Looking at the images that came out of New Orleans in the weeks and months following the devastation caused by Hurricane Katrina, combined with reading about government policy of deliberate neglect when it came to rebuilding the city, I have to admit to feeling pessimistic about its chances for recovery. What was especially worrisome was reading about the losses suffered by the city’s musical community. Not only were many of the bars they relied on for their livings destroyed, but their homes and musical instruments were washed away as well. Further compounding the loss was the destruction of local recording studios and their precious stores of master tapes representing the musical legacy of so many gifted talents.
Concentrated efforts by musicians and organizations dedicated to the welfare of musicians to raise funds for everything from replacing lost sound systems for clubs whose insurance didn’t cover so-called “acts of God” to helping struggling musicians pay the rent and put food on their tables was a sign that some recognized how important New Orleans is to the musical soul of America. Yet, would these band-aids be enough? Could the people come back from both the destruction of their homes and the antipathy their government was displaying towards them? Hearing elected officials call the destruction of your home “an opportunity” to revitalize an area is bad enough. But then to watch as they proceeded to tear down public housing that wasn’t even damaged by the hurricane in order to make way for expensive convention centres and condominiums would be enough to destroy anyone’s spirit.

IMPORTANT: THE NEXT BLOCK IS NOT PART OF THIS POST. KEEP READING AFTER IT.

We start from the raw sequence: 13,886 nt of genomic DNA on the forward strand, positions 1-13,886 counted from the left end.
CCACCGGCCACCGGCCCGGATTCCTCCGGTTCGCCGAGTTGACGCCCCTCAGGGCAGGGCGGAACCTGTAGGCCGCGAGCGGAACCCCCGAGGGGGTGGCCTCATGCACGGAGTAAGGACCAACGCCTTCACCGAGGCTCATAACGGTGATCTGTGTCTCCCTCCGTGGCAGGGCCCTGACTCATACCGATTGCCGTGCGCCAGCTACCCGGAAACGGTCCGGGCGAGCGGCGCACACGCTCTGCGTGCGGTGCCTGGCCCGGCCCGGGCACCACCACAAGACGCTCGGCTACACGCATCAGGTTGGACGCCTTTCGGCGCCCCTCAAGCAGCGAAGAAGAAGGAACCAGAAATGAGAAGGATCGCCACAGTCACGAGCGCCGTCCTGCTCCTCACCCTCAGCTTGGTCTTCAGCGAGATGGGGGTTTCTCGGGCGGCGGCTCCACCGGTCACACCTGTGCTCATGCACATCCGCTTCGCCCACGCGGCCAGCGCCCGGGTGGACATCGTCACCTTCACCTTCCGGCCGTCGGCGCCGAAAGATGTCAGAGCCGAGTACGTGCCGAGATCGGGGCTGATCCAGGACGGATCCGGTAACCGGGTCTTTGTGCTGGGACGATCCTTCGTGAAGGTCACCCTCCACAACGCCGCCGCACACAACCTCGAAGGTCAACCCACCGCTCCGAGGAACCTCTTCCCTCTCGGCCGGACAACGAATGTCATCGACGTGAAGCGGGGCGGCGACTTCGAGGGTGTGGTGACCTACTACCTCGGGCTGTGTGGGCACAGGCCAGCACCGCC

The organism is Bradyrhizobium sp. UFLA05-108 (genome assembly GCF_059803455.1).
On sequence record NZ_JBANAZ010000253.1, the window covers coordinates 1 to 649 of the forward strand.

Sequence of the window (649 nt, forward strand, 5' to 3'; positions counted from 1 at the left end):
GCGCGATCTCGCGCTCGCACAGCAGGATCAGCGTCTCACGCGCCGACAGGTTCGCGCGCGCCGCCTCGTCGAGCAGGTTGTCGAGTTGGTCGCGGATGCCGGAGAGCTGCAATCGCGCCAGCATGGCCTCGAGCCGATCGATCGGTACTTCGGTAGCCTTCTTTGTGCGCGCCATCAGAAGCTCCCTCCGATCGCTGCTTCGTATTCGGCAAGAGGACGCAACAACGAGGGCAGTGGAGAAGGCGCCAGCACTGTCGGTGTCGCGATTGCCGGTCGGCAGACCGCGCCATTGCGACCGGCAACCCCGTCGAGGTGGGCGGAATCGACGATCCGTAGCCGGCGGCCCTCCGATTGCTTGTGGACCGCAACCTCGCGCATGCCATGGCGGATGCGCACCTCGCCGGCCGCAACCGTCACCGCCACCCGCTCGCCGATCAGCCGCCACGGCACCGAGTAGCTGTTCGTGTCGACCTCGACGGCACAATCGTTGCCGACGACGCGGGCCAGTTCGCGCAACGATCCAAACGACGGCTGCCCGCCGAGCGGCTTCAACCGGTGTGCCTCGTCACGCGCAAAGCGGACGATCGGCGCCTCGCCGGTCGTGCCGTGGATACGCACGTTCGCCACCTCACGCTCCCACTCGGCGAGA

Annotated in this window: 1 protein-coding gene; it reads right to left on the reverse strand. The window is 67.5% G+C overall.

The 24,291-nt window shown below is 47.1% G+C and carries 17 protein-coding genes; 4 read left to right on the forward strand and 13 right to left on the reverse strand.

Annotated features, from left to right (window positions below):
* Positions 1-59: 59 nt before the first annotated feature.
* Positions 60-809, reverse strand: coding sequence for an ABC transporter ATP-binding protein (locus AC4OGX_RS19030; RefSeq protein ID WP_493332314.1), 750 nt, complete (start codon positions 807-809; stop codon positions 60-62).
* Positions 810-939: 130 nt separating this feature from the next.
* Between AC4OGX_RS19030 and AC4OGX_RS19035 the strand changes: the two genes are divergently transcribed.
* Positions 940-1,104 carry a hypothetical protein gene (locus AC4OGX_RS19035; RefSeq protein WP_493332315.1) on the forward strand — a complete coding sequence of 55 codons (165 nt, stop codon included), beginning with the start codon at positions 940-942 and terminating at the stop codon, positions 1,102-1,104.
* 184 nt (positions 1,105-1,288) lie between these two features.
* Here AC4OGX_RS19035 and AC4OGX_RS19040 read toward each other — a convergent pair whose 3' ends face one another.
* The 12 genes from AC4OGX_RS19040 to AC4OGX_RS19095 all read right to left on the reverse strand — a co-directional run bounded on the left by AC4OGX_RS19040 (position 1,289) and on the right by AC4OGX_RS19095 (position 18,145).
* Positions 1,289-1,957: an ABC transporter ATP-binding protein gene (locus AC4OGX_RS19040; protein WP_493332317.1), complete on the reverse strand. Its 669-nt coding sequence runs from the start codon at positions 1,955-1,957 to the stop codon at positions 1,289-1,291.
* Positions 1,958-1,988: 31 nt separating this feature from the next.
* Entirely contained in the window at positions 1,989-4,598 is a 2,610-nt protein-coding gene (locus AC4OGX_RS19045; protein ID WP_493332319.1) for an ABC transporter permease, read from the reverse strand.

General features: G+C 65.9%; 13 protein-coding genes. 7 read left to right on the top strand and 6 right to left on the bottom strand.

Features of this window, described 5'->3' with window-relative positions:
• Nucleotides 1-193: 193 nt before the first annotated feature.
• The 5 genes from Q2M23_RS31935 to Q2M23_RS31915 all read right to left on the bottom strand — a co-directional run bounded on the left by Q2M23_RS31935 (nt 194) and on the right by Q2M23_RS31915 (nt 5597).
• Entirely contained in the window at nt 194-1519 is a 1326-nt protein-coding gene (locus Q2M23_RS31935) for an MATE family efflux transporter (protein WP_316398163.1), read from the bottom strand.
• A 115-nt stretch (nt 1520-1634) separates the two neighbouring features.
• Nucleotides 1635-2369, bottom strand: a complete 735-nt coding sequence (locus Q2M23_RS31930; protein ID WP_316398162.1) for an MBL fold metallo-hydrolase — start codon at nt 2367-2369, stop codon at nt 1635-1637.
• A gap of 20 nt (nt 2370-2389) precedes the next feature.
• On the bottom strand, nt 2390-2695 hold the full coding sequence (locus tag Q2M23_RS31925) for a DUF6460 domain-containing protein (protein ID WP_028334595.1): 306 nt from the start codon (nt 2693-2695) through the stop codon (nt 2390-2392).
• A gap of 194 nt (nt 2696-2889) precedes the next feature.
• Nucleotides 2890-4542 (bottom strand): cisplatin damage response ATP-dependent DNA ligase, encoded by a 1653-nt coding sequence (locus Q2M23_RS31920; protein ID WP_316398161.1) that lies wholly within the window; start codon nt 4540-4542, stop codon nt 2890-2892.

However, two conversations I had with musicians who had both lived in New Orleans during their careers went a long way to reassuring me that no matter how bleak things might look, the people and the music would be back. Grayson Capps came home from being on tour to find his home gone after Katrina and was forced to relocate after living there since his University days, while the late Willy DeVille had lived and recorded in New Orleans for most of the 1990s. When I talked to both of them about the city’s chances for recovery, while naturally saddened by what had happened, they were both positive the spirit of the city could weather even this. In his song “And The Band Played On”, on his final album Pistola, DeVille calls out as the music fades, “New Orleans will rise again”. So firm was he in his belief in the city’s resilience.
Any last doubts that may have lingered in my mind after talking to them have now been completely dispelled after listening to the new release from the New Orleans traditional Rebirth Brass Band. The aptly titled Rebirth Of New Orleans, which is being released on April 12 2011 by Basin Street Records, gives proof to the truth that the band still plays on. And this ain’t no band playing while the Titanic sinks around it either. This is a band playing in celebration of life lived and being lived to its fullest as only those who have come close to losing it all seem to be able to do.
The first time I saw the Rebirth Brass Band play was on a DVD (From The Big Apple To The Big Easy) of a benefit concert given to raise money, and awareness of the plight facing them, for the musicians of New Orleans. Musicians from all over the world converged to honour the debt they felt to the music of the city. The event in New York City opened with the Rebirth marching in through the audience, playing a funeral dirge that segued into a celebratory stomp when it reached the stage. Most of them had been made homeless—or as fellow performer Aaron Neville’s baseball cap so eloquently put it, “evacuees”—by the Hurricane and had lost most of their belongings. So instead of what the band might normally wear in concert, the musicians dressed in whatever street clothes they were able to scrounge up. That included white T-shirts with individual messages of hope, and in some cases anger, printed on them, though none quite matched the message on Cyril Neville’s shirt: “Ethnic Cleansing in New Orleans”.